China's pneumonia outbreak – here’s what you need to know

China has recently seen a surge in pneumonia cases, especially affecting children.

China's pneumonia outbreak – here’s what you need to know
People stand outside a children's hospital in Shanghai, China November 24, 2023. REUTERS/Nicoco Chan/File Photo

The backstory: China has recently seen a surge in pneumonia cases, especially affecting children. Recent reports highlight clusters of undiagnosed pneumonia cases in kids. This gained international attention when the country’s National Health Commission noted a significant increase in respiratory diseases earlier this month.

Last Wednesday, the World Health Organization (WHO) asked China for more info on these increased pneumonia cases. Concerns were swirling because of media reports hinting at potentially new pathogens and overwhelmed hospitals – reminiscent of the early COVID days.

More recently: The WHO requested that China share a full report within 24 hours covering how the flu-like illness is spreading, clinical aspects and lab findings. Then, mycoplasma pneumoniae was identified as the culprit – a bacteria causing cold-like infections but potentially leading to pneumonia, especially in kids with developing immune systems. China's National Health Commission quickly reassured the public that everything was under control via the Xinhua news agency, highlighting the nation’s effective management of children's respiratory issues.

Chinese health officials also pointed out last week that the country was seeing a seasonal increase in other respiratory diseases, like the flu, respiratory syncytial virus (RSV) and coronavirus, most likely because its longstanding COVID restrictions had been lifted. 

The development: Last week, the WHO confirmed that China hadn't found any unknown pathogens or unusual causes for this recent spike in respiratory illnesses. It highlighted that, although some of these began spreading around earlier in the season than usual, it was understandable because of the easing of COVID restrictions, which had kept the pathogens at bay for quite some time. Other countries have seen similar illness surges when they lifted COVID restrictions, like Australia, New Zealand and the US. 

The WHO assured that the situation was being monitored and it was in constant communication with Chinese health authorities. It also said there was no evidence of any danger of a global outbreak and advised against putting any travel restrictions in place. The organization also said that the increased cases didn’t seem to be overwhelming hospitals, as the media had previously suggested.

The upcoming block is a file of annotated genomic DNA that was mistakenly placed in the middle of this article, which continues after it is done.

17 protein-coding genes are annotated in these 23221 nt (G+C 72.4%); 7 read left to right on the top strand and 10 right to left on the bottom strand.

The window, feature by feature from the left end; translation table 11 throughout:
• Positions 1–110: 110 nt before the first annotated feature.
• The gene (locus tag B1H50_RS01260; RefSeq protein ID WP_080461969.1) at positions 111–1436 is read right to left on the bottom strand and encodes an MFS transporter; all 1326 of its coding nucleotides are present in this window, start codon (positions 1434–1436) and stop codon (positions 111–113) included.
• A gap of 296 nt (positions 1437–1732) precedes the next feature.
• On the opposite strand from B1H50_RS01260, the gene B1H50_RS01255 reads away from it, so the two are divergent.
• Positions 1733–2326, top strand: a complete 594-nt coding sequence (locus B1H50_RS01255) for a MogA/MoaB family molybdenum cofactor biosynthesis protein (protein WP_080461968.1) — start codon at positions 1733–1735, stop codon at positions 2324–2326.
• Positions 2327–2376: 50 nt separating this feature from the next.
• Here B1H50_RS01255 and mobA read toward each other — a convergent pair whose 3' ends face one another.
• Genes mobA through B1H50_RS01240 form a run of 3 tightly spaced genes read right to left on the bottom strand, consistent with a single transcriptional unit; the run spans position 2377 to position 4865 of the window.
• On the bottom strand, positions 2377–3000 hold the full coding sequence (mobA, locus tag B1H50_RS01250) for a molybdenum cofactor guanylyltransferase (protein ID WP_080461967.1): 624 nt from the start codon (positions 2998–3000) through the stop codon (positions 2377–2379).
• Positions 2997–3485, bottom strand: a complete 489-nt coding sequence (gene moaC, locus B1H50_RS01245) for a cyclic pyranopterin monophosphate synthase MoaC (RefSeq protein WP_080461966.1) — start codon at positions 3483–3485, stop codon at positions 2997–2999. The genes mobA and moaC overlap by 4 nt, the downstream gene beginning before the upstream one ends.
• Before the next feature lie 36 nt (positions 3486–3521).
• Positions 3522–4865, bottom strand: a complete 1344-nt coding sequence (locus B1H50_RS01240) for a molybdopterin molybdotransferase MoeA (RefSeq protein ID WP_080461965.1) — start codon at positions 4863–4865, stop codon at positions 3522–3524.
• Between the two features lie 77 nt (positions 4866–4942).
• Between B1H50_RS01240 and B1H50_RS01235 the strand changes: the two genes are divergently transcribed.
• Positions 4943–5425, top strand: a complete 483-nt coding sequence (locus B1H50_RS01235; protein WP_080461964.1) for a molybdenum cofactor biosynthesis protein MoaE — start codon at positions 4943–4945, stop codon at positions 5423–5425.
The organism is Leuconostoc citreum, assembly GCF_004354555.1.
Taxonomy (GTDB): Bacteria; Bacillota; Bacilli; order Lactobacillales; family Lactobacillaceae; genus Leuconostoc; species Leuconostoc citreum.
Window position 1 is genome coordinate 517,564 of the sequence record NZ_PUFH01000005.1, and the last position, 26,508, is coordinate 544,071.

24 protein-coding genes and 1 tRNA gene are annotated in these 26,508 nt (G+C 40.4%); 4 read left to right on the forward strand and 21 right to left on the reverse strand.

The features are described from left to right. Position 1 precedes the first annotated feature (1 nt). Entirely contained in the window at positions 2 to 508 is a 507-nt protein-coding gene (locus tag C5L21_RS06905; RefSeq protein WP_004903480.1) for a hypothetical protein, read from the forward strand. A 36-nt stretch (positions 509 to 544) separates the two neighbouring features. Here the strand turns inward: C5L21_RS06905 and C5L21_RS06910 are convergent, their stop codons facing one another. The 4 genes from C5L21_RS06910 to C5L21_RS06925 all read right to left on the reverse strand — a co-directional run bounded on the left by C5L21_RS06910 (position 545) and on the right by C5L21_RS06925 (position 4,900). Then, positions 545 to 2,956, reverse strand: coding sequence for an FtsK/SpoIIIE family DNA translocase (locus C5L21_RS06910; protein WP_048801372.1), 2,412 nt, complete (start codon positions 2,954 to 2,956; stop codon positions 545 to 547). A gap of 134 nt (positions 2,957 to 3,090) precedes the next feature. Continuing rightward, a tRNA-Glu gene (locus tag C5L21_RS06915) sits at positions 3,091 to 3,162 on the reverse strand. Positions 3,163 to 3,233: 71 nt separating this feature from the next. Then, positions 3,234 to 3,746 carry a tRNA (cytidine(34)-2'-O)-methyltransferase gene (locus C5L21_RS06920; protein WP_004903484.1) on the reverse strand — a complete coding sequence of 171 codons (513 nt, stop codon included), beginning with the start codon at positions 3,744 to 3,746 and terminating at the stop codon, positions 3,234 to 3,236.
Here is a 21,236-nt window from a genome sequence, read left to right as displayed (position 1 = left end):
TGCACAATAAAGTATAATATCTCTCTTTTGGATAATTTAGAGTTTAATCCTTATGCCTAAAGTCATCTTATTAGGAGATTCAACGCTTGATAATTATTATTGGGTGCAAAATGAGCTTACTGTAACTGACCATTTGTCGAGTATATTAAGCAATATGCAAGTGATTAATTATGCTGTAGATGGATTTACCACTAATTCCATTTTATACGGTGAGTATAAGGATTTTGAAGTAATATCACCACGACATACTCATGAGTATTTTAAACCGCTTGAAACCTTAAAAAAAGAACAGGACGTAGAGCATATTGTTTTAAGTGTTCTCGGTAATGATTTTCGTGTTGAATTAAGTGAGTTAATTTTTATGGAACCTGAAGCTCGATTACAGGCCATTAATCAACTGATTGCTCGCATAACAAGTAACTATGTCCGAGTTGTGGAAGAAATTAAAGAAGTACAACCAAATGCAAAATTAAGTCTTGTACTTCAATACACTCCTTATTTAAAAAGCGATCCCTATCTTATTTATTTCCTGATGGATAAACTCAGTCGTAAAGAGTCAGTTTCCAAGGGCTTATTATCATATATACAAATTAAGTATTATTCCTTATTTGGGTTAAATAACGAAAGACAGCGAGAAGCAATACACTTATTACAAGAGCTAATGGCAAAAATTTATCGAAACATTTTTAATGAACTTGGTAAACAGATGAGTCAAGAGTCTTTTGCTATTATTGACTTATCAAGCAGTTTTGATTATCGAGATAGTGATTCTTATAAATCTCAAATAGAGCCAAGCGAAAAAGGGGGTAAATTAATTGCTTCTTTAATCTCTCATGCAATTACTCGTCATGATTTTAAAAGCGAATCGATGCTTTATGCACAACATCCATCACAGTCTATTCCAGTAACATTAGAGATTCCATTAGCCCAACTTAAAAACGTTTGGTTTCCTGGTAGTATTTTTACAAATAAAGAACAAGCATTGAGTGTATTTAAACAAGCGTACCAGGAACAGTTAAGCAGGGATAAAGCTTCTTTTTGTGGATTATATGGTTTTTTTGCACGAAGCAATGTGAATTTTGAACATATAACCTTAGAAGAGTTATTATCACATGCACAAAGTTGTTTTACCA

Meanwhile, authorities suggested practical steps for the Chinese public to prevent getting sick or spreading illness, like vaccination, social distancing, staying home when unwell, regular testing, proper mask use, ensuring good ventilation and practicing regular hand hygiene. 

Key comments:

"Some of these increases are earlier in the season than historically experienced, but not unexpected given the lifting of Covid-19 restrictions, as similarly experienced in other countries," said the WHO in the statement.

The WHO said it is "closely monitoring the situation and is in close contact with national authorities in China."

“Efforts should be made to increase the opening of relevant clinics and treatment areas, extend service hours and increase the supply of medicines,” said China’s health ministry spokesman Mi Feng.

"China is likely experiencing a major wave of childhood respiratory infections now as this is the first winter after their lengthy lockdown, which must have drastically reduced the circulation of respiratory bugs, and hence decreased immunity to endemic bugs," said Professor Francois Balloux of the University College of London Genetics Institute to the BBC.

“Most people are rather sensitive to pneumonia and epidemic infections after Covid,” said Zhang Li, a doctor in the city of Dalian, in China’s northeastern Liaoning province, whose 14-year-old daughter recently recovered from mycoplasma pneumonia. “Parents might get anxious if their children don’t get better after one or two days.”